Facts About the Deserts of Mexico

Facts About the Deserts of Mexico
Thanks to generations of Western films, the popular image of northern and central Mexico is sometimes that of a vast, arid wasteland. That is not entirely true, but there are plenty of deserts in Mexico.

Baja California

This is a large peninsula that extends south from the U.S. state of California and the adjacent parts of Mexico. It covers more than 27,000 square miles.

Pristine Baja

Baja California is not just one of Mexico's biggest deserts, but arguably its most isolated and best preserved. According to worldwildlife.org, the desert is home to substantial biodiversity, including: close to 500 plant species; four amphibian and 43 reptile species; 50 types of mammals; and roughly 200 kinds of birds.

Sonoran Desert

The Sonoran Desert is split between northern Mexico and the southwestern U.S., covering a total of 86,100 square miles.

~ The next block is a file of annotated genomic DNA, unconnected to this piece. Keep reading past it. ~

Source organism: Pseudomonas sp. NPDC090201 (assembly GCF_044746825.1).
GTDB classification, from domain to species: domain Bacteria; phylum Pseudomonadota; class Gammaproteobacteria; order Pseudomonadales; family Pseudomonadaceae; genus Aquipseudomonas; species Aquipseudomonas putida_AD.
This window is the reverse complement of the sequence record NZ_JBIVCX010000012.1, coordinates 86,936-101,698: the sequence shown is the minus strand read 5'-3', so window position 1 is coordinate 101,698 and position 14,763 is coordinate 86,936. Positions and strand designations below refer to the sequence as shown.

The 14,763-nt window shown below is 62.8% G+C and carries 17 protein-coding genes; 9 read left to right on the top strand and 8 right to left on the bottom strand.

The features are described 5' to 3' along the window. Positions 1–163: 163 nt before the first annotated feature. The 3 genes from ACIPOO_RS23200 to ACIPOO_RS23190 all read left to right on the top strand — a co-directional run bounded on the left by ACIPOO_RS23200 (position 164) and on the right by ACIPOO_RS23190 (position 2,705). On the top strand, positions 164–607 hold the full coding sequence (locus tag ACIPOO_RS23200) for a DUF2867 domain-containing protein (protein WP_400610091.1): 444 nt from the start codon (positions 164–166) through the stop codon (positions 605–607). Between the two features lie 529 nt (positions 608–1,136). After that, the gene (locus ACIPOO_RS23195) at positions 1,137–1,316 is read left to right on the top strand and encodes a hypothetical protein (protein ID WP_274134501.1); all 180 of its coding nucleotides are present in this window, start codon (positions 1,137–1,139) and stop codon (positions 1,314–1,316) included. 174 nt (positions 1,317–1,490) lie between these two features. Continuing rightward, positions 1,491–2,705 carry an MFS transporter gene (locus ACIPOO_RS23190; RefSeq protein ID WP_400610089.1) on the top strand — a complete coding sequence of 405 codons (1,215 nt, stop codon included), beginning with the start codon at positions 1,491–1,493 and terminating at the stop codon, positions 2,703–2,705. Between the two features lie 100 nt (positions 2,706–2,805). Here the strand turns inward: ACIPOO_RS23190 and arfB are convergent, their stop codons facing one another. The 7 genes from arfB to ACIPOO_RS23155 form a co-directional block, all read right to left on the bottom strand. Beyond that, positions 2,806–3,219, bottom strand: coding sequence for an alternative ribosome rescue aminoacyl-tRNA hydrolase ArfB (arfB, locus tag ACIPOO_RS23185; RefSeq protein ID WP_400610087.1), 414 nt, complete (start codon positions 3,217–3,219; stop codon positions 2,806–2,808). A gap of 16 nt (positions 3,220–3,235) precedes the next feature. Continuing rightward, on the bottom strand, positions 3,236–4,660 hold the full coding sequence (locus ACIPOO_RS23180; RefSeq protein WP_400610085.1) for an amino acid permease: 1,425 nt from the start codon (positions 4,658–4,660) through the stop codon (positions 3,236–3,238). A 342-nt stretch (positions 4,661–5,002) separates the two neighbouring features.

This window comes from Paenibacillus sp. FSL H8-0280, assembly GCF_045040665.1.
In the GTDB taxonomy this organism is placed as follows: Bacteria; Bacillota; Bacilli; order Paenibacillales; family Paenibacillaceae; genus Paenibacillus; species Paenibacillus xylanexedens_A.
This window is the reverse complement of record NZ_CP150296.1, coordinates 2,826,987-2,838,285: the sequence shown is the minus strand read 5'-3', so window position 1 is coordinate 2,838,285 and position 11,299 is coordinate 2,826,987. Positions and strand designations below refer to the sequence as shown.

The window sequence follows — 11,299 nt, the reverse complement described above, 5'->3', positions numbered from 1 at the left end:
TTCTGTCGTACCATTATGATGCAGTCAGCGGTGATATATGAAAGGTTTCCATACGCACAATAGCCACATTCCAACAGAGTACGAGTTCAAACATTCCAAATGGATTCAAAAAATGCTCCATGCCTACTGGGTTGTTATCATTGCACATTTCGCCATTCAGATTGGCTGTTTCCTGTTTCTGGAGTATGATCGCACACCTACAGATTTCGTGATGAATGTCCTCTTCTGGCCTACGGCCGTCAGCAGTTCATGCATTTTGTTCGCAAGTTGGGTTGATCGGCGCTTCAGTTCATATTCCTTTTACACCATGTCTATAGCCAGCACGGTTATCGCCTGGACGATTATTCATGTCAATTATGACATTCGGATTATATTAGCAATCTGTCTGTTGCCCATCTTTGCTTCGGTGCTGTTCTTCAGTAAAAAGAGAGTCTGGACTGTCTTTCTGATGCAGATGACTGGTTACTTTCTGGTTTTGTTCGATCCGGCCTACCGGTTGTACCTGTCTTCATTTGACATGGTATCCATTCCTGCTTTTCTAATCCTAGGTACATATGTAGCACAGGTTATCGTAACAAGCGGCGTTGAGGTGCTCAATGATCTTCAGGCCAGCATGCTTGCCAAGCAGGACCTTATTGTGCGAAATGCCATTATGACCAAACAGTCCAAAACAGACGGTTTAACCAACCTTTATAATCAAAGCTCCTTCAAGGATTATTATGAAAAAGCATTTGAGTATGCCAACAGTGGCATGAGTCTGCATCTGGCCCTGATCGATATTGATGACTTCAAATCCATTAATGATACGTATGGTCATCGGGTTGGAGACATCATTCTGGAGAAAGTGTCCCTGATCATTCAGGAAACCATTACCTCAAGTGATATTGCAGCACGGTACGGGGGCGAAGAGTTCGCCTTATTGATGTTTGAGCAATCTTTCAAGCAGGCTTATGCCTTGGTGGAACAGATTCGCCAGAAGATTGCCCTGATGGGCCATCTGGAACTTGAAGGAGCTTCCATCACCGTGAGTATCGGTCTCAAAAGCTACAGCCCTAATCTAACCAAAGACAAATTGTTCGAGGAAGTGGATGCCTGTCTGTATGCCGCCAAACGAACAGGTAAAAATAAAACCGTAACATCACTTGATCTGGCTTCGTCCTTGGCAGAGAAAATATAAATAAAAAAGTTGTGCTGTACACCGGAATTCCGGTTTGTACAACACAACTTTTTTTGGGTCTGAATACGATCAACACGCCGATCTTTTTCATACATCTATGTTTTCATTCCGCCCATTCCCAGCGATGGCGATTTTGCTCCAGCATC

Flora and Fauna

The world's largest land salamander, the tiger salamander, makes its home in the Sonoran Desert. The desert is also home to a greater diversity of plant life than any other desert in the world.

Chihuahuan Desert

This is another desert that covers a vast area, extending from the southwestern U.S. deep into the central region of Mexico. It covers 196,700 square miles.

Snake Warning

The deserts of Mexico are home to a variety of rattlesnakes, including sidewinders, Mojave, ridgenose, tiger and western diamondback rattlers.

Article Written By Edwin Thomas

Edwin Thomas has been writing since 1997. His work has appeared in various online publications, including The Black Table, Proboxing-Fans and others. A travel blogger, editor and writer, Thomas has traveled from Argentina to Vietnam in pursuit of stories. He holds a Master of Arts in international affairs from American University.

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